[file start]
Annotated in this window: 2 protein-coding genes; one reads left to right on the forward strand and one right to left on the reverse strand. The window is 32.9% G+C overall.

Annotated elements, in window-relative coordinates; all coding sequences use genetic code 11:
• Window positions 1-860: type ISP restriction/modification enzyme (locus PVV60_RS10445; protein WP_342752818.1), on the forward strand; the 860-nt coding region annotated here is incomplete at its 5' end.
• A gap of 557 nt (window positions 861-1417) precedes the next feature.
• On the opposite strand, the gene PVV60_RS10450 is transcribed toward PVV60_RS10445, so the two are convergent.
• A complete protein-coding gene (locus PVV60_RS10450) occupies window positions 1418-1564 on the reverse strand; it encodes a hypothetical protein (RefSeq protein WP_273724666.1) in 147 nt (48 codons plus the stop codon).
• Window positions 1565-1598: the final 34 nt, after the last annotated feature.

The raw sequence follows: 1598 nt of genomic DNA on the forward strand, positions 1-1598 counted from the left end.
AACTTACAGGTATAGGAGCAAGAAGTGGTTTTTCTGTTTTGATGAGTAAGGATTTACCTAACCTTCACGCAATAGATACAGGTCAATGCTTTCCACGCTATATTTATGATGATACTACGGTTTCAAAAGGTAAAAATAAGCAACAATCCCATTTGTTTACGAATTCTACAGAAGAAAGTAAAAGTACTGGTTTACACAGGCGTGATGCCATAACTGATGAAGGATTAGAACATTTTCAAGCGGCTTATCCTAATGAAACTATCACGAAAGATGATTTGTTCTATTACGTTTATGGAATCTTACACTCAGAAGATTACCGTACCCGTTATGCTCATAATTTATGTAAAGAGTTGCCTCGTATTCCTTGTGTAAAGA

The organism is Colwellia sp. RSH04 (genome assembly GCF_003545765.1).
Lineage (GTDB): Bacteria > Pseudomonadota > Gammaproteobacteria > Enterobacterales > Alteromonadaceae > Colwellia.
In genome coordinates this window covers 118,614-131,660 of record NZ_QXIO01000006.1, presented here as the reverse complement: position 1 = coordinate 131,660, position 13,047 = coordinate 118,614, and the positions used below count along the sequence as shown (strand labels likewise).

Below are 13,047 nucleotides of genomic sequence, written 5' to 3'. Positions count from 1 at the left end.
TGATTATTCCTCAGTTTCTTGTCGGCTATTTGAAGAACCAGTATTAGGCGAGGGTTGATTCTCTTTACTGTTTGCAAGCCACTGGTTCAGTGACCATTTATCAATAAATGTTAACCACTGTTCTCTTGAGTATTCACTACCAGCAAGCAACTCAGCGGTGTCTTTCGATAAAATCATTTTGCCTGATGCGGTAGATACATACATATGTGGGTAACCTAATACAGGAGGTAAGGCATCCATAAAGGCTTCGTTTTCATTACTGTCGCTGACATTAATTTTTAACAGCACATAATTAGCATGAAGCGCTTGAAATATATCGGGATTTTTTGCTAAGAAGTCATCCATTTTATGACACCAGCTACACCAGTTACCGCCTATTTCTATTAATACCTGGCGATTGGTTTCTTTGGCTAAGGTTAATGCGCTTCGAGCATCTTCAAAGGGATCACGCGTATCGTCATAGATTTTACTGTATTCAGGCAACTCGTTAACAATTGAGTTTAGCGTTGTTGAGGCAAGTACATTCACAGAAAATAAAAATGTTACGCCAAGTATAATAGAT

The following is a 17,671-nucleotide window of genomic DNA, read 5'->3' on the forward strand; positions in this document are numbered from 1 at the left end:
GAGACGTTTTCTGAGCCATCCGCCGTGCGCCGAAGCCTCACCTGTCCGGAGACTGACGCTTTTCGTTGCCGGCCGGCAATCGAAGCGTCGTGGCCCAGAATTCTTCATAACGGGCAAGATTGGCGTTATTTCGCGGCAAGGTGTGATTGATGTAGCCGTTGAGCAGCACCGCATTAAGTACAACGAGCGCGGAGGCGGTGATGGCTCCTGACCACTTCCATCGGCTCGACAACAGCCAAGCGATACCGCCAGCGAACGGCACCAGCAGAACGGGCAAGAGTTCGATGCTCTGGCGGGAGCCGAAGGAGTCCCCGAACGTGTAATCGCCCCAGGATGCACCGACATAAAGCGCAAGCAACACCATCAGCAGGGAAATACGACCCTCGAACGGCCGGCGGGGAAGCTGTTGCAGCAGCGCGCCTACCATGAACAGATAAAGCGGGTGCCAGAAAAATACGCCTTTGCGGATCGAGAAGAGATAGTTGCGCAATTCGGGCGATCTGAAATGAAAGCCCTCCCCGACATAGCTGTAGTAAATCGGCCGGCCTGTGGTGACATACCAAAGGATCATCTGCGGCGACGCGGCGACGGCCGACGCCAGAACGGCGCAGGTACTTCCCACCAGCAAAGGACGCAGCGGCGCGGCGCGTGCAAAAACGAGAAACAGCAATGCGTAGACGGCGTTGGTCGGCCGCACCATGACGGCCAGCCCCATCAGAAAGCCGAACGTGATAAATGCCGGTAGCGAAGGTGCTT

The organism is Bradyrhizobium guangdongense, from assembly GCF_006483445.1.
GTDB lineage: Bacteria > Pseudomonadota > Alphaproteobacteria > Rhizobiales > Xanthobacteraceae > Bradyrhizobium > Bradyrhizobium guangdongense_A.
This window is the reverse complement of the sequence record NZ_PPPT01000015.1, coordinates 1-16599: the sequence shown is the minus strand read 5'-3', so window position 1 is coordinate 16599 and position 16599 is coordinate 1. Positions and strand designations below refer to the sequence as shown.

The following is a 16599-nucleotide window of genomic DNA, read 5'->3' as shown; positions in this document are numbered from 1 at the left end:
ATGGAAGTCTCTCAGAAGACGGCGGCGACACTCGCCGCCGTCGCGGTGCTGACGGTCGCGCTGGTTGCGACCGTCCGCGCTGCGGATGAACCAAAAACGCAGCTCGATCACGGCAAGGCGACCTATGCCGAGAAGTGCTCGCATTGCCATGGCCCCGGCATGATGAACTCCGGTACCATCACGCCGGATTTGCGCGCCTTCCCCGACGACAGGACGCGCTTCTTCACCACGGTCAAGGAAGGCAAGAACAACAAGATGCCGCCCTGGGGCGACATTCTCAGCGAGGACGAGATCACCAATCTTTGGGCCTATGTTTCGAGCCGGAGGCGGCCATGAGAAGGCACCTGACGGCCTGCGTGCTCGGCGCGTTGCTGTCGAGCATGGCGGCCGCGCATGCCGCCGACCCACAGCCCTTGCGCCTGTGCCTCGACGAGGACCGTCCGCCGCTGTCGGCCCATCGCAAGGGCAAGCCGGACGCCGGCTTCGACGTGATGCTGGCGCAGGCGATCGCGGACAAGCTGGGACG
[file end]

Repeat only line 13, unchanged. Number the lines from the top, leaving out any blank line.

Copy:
Below are 13,047 nucleotides of genomic sequence, written 5' to 3'. Positions count from 1 at the left end.